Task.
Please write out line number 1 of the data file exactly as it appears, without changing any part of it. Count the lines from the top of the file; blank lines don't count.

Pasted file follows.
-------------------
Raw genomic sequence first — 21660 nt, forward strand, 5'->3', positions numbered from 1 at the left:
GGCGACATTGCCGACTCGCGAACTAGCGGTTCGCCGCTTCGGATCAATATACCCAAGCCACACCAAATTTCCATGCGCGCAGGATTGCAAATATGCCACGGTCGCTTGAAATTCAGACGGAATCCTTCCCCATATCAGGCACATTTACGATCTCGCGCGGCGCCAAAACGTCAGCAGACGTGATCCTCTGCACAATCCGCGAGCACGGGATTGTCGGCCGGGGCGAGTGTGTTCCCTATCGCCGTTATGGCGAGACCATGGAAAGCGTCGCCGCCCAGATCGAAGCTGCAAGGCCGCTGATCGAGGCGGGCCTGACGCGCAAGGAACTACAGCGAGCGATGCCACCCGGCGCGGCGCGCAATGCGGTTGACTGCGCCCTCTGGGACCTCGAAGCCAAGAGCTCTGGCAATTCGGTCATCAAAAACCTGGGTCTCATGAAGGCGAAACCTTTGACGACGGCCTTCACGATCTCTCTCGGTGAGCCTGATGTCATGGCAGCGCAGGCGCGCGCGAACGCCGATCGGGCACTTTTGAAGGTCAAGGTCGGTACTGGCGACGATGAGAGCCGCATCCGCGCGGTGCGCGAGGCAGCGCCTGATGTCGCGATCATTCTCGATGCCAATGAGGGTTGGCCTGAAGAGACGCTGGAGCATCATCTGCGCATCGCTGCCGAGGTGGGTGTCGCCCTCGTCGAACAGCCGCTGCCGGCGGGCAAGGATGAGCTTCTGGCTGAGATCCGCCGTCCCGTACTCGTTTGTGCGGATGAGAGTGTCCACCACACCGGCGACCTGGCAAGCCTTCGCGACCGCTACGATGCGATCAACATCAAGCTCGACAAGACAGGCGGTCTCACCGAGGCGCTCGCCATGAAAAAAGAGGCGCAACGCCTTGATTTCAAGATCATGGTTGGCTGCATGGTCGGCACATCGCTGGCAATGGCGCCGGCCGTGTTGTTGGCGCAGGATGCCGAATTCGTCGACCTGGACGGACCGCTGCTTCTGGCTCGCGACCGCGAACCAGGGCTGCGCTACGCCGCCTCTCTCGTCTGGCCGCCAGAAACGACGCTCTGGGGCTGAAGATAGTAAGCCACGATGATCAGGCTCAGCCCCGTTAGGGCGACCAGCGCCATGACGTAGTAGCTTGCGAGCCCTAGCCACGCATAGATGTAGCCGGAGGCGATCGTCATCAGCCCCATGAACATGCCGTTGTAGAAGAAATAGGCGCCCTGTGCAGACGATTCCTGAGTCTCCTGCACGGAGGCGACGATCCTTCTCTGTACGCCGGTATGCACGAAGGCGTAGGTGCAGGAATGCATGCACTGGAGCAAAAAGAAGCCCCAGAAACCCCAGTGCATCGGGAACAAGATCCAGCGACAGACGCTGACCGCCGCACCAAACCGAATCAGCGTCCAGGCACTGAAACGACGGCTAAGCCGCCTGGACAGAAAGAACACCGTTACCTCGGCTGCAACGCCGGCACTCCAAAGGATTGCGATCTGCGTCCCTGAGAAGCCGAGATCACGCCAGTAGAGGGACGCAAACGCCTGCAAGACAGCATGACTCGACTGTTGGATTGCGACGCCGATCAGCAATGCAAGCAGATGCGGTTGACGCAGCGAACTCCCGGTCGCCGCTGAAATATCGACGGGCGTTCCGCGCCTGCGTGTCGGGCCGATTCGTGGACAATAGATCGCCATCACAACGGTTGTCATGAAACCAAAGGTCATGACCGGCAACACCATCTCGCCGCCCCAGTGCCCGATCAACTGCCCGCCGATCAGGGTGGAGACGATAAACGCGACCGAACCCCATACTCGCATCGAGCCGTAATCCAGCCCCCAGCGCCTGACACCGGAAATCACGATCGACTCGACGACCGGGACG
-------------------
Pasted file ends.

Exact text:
Raw genomic sequence first — 21660 nt, forward strand, 5'->3', positions numbered from 1 at the left: